An artificial material with the same elastic, adhesive, self-cleaning, sensing and tensile properties as natural spider silk has been created by researchers in South Korea. The synthetic web, which is made from a semi-solid stretchy gel, works using electrostatics and might have applications in artificial muscles, grippers and self-cleaning wall-climbing devices.
Spider silk has a tensile strength five times higher than that of steel, and its stretchable threads boast an adhesive coating that enables spiders to capture and trap prey in their webs. This adhesive coating does have a down side, however, which is that it attracts contaminants from the environment, causing the webs’ capturing efficiency to deteriorate.
To overcome this problem, spiders have evolved several strategies for reducing and eliminating dirt and debris from their webs. One such strategy is to build a minimalist web structure and then wait for prey to fly or crawl into it. As its prey struggles with the sticky threads, the spider senses the web vibrating, springs into action and wraps its as-yet weakly-bound prey with additional threads. This traps the prey once and for all, without the need for a high-surface-area web to which contaminants could more easily adhere. Another strategy is for the spiders to pull on their webs and then rapidly release them, causing contaminants to bounce off in a catapult-like fashion as the webs vibrate.
Mimicking spider actuation and sensing
Scientists have long been fascinated by spider biology, and many have attempted to mimic either the spiders’ actuation and sensing or the structural, self-cleaning properties of their silk. Reproducing the behaviour of spider webs in the laboratory is no simple task, however, and previous attempts to do so have mainly focused on recreating the way in which a spider spins its natural web.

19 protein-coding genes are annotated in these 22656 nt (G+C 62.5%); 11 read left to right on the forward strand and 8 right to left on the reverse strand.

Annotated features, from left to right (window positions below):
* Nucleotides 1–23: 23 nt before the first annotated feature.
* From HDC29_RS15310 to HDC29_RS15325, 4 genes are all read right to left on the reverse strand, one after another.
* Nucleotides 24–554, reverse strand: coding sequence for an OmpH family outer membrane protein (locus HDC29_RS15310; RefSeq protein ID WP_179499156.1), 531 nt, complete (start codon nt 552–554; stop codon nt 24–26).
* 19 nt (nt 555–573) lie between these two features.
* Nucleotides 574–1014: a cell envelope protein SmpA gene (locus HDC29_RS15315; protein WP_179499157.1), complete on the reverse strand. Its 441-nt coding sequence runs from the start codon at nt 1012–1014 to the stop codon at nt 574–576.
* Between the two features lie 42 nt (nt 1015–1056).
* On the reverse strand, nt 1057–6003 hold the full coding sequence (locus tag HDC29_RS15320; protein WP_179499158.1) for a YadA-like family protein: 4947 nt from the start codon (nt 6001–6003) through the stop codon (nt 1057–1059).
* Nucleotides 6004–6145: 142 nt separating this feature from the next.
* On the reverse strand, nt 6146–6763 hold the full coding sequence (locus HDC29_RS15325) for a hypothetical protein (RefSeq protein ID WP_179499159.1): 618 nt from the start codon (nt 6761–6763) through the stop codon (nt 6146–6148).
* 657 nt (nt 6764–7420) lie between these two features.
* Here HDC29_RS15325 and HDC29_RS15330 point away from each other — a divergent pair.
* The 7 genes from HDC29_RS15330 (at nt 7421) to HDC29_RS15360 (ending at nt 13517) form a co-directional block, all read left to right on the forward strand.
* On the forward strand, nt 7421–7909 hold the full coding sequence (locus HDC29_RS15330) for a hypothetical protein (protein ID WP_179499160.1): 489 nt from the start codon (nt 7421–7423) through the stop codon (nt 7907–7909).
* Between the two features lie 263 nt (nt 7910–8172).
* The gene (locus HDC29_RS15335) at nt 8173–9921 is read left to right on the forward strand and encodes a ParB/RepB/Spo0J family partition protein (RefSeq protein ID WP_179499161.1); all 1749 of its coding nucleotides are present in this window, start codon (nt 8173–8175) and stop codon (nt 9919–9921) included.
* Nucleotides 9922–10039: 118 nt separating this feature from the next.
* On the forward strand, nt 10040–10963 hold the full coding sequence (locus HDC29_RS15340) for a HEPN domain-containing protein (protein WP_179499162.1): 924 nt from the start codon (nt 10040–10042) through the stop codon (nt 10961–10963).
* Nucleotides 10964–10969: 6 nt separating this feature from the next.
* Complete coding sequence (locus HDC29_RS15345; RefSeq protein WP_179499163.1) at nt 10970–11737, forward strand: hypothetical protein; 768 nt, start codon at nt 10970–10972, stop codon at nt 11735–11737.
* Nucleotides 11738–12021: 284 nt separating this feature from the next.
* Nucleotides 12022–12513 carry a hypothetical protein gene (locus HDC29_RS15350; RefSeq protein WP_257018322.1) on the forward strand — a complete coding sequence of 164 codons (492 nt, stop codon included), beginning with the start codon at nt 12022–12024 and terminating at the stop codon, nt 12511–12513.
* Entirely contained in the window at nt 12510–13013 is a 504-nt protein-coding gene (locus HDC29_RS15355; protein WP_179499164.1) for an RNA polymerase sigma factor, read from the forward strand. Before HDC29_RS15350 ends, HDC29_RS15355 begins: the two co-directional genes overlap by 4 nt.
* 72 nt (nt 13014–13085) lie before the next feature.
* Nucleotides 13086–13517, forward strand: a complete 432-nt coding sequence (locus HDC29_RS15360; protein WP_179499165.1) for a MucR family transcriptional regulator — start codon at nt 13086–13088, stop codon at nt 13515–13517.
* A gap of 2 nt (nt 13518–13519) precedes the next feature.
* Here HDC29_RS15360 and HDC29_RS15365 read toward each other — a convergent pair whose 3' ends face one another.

A team led by Jeong-Yun Sun and Ho-Young Kim of Seoul National University has now taken a different approach. Their method involves applying static electricity to fibre-like strands of an ionically conducting and stretchable organogel, which is a semi-solid material made of gelling molecules in an organic solvent (in this case, covalently cross-liked polyacrylamide chains in ethylene glycol with dissolved lithium chloride). The strands of this organogel are then encapsulated with silicone rubber and coated with a hydrophobic perfluorinated compound to reduce their surface energy (and thus surface tension).
The researchers, who report their work in Science Robotics, wove these composite fibres into structures that resemble natural spider webs. They found they could make the web strands electro-adhere to target objects made from metals, ceramics and polymers, thanks to the static electric field that arises between adjacent web strands when a high voltage is applied.
Vibrations help eliminate contaminants
Sun, Kim and colleagues found that these target objects generate an electrical response in the ionic conducting fibres as soon as the fibre touches them, initiating the adhesion process by electrostatics. They also discovered that they could make the fibres vibrate by applying an electric field between strand pairs. These vibrations, combined with the fibres’ hydrophobic coating, help to eliminate contaminants that would otherwise reduce adhesion forces. Indeed, after self-cleaning, the artificial webs recovered nearly 99% of their original adhesive force.
In a related article, Jonathan Rossiter, a roboticist at the University of Bristol, UK, and the head of the Soft Robotics group at the Bristol Robotics Laboratory, notes that flexible and stretchable ionic conducting materials could be used as substitutes for conventional conductors in future electroactive artificial muscles. Rossiter, who was not involved in the Seoul team’s work, suggests that such structures could come in handy when developing soft robotic wearable assistive devices for older people or people with disabilities.
The study’s lead author, Younghoon Lee, agrees, adding that the team’s approach could also apply to “existing robotics components based on electrostatics, such as electrostatic grippers, dielectric elastomer actuators and capacitive tactile sensors”. In addition, the materials’ ability to self-clean could be exploited in robots that use electro-adhesion to climb walls, and are currently limited to clean, dust-free surfaces.
As a suggestion for future work, Rossiter notes that it would be “extremely interesting to develop the spider analogy further, potentially seeing how spiders could work with the ionic spider webs in their natural environments, providing new insights into biology.” For their part, the Seoul team aim to improve the robustness of their web fibres and may also seek to adapt them so that they can detect non-charged objects, too.